CORONAVIRUS/President Tsai defends support for local COVID-19 vaccines

05/31/2021 10:58 PM
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CNA photo May 31, 2021
CNA photo May 31, 2021

Taipei, May 31 (CNA) President Tsai Ing-wen (蔡英文) on Monday defended Taiwan's development of its own COVID-19 vaccines amid accusations that the government is deliberately preventing imports of vaccines to protect domestic vaccine makers.

In a public address livestreamed on various social media platforms, Tsai said the government has tried its best to get delivery of the 20 million doses of vaccines it ordered abroad so Taiwanese can get vaccinated.

To date, however, fewer than 900,000 vaccine doses have been delivered, mostly from AstraZeneca, and 418,210 doses had been administered as of Monday at 10 a.m. in a country of over 23.5 million, according to the Central Epidemic Command Center (CECC).

That has led local governments and now religious groups and private enterprises to try to get vaccines from abroad on their own, efforts that the CECC has generally blocked or required to go through the central government.

Tsai denied, however, that the government is preventing private efforts to bring in vaccines, saying that it simply needed to ensure the vaccines Taiwan gets are safe, genuine and legal.

She pledged that the government will assist the groups trying to get vaccines through their own channels.

On the government's support for Taiwanese vaccine brands, Tsai stressed the need for Taiwan to develop its own vaccines due to the serious shortage of vaccines in the international market.

"It is our strategic priority to develop our own vaccines so that we will not depend on others," she said.

Tsai guaranteed the quality of locally made vaccines, citing the participation of many top experts in the development process and the government's strict regulations in line with international standards.

She denied claims that some government officials are speculating in stocks of local vaccine companies and asked the accusers to provide evidence.

There are three vaccines currently being developed in Taiwan, by Adimmune Corp., United Biomedical and Medigen Vaccine Biologics Corp., with at least one of them expected to be introduced to the market by July.

None have completed phase 2 clinical trials, though United Biomedical and Medigen are said to be nearing the completion stage.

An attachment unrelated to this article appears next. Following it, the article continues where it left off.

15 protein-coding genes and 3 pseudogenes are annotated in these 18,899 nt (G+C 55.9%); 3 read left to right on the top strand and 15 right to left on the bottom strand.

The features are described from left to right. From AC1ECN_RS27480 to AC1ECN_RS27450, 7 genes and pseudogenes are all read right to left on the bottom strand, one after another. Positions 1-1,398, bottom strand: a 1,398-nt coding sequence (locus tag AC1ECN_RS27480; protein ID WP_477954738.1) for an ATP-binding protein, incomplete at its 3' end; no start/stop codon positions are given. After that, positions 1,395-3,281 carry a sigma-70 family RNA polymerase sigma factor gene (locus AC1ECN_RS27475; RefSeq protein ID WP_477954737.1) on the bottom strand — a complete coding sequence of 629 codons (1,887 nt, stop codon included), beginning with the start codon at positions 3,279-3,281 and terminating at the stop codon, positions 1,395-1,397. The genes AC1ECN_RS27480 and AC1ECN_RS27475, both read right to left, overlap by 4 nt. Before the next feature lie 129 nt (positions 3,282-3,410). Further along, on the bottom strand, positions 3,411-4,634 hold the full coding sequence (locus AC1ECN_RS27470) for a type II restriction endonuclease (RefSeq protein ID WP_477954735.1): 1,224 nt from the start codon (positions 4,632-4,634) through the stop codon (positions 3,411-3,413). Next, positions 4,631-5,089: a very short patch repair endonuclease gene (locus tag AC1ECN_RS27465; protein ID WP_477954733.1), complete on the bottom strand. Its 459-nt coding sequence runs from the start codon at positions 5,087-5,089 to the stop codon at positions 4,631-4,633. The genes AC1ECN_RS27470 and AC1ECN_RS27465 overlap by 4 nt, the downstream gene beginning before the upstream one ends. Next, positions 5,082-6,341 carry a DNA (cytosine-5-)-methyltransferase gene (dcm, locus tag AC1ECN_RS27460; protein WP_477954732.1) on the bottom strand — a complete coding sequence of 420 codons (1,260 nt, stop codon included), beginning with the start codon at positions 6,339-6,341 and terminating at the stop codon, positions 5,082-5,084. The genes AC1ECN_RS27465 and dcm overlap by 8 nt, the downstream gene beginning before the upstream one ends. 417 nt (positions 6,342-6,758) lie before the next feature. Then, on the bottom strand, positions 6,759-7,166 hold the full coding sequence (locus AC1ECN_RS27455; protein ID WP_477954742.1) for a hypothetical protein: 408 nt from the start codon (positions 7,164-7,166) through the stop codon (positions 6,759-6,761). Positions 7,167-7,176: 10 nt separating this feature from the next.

The CECC said Sunday that the government has signed contracts with United Biomedical and Medigen to purchase a total of 10 million COVID-19 vaccine doses.

In a statement Monday, Medigen said it supported the government's efforts to secure vaccines overseas, and pledged that its vaccine will only be introduced on the market after the vaccine's efficacy and safety are approved by Taiwanese regulatory agencies.

The company also said it will seek international approval by completing a phase three clinical trial if the results of its phase two clinical trial are favorable.

Meanwhile, Tsai said in the same address that Taiwan is preparing for vaccinating citizens on a larger scale.

A reservation system is being designed to let the public know when and where shots will be administered, while hospitals, clinics and other suitable facilities are being considered as venues for giving the shots, she said.

Taiwan's hospitals and health workers are currently facing tremendous pressure due to the surge of domestic COVID-19 cases in Taiwan over the past two week.

According to data from Taiwan's Central Epidemic Command Center (CECC), more than 7,000 people have contracted the coronavirus in Taiwan over the past two weeks, with at least 112 deaths.

Health experts have blamed the rapid spread of the virus on the low vaccination rate in Taiwan due to the government's failure to secure enough vaccines from abroad.

(By Yeh Su-ping, Matt Yu, Han Ting-ting and Emerson Lim)

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